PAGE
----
Golf Travel Tips - Using Travel Service Providers When Planning a Golf Vacation

Julie L. Moran

By Julie L. Moran

 

A good travel agent can help save you time and money while making vacation plans . The catch, however, is that the travel industry has its share of scams and fraudulent operators. In order to ensure the best golf vacation, consumers need to be careful when choosing an agent.

Golf travel in particular tends to be expensive and requires not only arranging for accommodations and transportation, but also tee times and other details (e.g., lessons, carts, etc.). A good travel agent can help reduce the costs by offering golf packages that include accommodation and tee time combinations that save money over these services being purchased separately, and can help golfers choose the right destination to suit their interests and those of their travel companions.

There is a growing field of specialty travel companies geared solely to the needs of golfers, although most narrow their focus to certain golf destinations. Given these companies' expertise, some golfers prefer dealing with golf travel agencies, although any good travel agent should be able to help you save time and money and reduce the chance of choosing accommodations or a destination that doesn't meet your expectations. However, if you're traveling with a non-golfer and you want help choosing a place for you and your non-golfing companion, you may want to consult a more general travel agent - or decide where to go and then seek out a travel agent to help you save money on tee times and accommodations.

While there may be some exceptions, most of the golf travel agencies and tour companies concentrate on golf, although many do offer "golf widow" rates for the non-golfer, which is a lower rate that excludes greens fees and other golf-related fees while still offering a discount for the golfer taking advantage of a golf package.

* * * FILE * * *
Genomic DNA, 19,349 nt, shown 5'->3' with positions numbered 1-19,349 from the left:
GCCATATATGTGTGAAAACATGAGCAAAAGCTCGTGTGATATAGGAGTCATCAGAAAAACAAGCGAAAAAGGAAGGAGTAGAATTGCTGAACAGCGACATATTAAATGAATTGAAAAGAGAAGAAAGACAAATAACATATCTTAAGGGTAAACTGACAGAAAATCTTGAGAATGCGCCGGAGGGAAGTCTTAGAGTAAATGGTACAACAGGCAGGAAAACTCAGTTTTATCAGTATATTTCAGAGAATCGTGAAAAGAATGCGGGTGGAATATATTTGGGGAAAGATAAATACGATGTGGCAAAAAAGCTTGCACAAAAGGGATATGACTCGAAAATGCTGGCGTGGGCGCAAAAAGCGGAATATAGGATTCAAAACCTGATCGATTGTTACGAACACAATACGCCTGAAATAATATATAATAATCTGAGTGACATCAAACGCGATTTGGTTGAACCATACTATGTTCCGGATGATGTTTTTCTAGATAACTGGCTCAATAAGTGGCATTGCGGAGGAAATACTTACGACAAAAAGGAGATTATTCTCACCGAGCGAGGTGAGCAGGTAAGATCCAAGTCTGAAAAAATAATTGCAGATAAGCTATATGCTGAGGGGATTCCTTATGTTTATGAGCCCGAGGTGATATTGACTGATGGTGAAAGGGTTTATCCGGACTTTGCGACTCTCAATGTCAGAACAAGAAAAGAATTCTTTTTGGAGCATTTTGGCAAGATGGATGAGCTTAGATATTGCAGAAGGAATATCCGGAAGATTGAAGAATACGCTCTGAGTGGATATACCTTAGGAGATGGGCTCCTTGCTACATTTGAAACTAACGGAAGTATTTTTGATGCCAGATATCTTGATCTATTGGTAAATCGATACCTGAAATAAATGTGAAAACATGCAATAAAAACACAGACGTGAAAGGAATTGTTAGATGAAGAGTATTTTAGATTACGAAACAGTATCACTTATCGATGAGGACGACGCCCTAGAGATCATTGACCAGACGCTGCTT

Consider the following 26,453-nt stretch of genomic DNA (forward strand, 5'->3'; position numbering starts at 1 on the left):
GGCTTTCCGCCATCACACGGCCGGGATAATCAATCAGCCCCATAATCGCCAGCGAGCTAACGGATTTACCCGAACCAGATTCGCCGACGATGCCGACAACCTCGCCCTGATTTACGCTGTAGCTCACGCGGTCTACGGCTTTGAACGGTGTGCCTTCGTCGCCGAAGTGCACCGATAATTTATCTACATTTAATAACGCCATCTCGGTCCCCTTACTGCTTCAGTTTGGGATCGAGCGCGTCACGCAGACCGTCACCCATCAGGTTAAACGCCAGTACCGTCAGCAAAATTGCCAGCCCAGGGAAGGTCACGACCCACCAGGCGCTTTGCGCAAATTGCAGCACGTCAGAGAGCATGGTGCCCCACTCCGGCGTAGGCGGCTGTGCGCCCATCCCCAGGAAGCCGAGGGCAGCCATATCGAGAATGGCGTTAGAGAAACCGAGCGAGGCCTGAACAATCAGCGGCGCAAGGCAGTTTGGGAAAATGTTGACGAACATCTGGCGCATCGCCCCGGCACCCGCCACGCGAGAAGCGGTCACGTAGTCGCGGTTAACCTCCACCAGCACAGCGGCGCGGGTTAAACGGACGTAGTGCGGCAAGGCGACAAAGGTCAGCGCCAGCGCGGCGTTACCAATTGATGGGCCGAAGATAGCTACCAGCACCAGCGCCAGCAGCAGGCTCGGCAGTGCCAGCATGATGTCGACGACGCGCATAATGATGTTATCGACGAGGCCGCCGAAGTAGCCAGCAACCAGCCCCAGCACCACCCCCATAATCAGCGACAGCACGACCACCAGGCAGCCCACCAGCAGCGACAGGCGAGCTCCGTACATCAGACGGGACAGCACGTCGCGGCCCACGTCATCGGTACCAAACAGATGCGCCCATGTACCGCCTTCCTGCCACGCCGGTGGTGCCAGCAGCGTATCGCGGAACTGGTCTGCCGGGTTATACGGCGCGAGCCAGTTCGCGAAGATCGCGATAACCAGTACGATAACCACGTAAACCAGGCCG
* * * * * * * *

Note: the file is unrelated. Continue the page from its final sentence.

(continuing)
Whatever agent you choose, however, you'll need to do a little homework to be sure they are legitimate. Given the cost of the average golf vacation, it's worth making a few phone calls to avoid a shady operator. The following are some pointers on choosing a legitimate travel agent and protecting yourself from travel fraud.

A good travel agent will belong to one or more major travel organizations, such as the American Society of Travel Agents (ASTA) or the National Tour Association (NTA). Find out if the agent you want to use is a member, and then contact that organization to verify that they are a member in good standing and that no complaints have been filed against them by consumers. Tour operators offering pre-packaged tours that belong to the National Tour Association have passed a list of strict requirements, and consumers' deposits are protected under the NTA's Consumer Protection Plan, even in instances where the tour company goes bankrupt. More information can be found at https://ntaonline.com/mynta/member-search/

Membership in ASTA or NTA means that a company has been screened and found to be a legitimate, ethical, and professional travel organization. Aside from dues, the organizations have strict conduct standards and they check into the companies before allowing them to join. If there are complaints against their members, this will affect their standing with the organization. This at least sifts out the shysters, and attempts to sift out companies that operate in a shady manner.